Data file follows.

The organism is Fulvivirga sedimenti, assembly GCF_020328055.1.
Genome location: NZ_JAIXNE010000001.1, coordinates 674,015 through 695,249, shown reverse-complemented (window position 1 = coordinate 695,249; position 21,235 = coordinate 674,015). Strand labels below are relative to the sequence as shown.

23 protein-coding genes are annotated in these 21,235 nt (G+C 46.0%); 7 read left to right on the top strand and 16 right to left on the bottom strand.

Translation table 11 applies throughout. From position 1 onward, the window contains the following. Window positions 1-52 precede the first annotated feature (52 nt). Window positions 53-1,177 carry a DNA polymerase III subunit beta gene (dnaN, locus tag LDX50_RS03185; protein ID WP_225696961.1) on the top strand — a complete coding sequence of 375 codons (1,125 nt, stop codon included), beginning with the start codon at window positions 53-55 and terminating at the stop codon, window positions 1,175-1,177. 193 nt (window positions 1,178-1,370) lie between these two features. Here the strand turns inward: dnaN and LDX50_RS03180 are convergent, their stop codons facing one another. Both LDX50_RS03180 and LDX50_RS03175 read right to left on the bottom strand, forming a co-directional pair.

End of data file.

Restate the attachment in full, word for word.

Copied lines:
The organism is Fulvivirga sedimenti, assembly GCF_020328055.1.
Genome location: NZ_JAIXNE010000001.1, coordinates 674,015 through 695,249, shown reverse-complemented (window position 1 = coordinate 695,249; position 21,235 = coordinate 674,015). Strand labels below are relative to the sequence as shown.

23 protein-coding genes are annotated in these 21,235 nt (G+C 46.0%); 7 read left to right on the top strand and 16 right to left on the bottom strand.

Translation table 11 applies throughout. From position 1 onward, the window contains the following. Window positions 1-52 precede the first annotated feature (52 nt). Window positions 53-1,177 carry a DNA polymerase III subunit beta gene (dnaN, locus tag LDX50_RS03185; protein ID WP_225696961.1) on the top strand — a complete coding sequence of 375 codons (1,125 nt, stop codon included), beginning with the start codon at window positions 53-55 and terminating at the stop codon, window positions 1,175-1,177. 193 nt (window positions 1,178-1,370) lie between these two features. Here the strand turns inward: dnaN and LDX50_RS03180 are convergent, their stop codons facing one another. Both LDX50_RS03180 and LDX50_RS03175 read right to left on the bottom strand, forming a co-directional pair.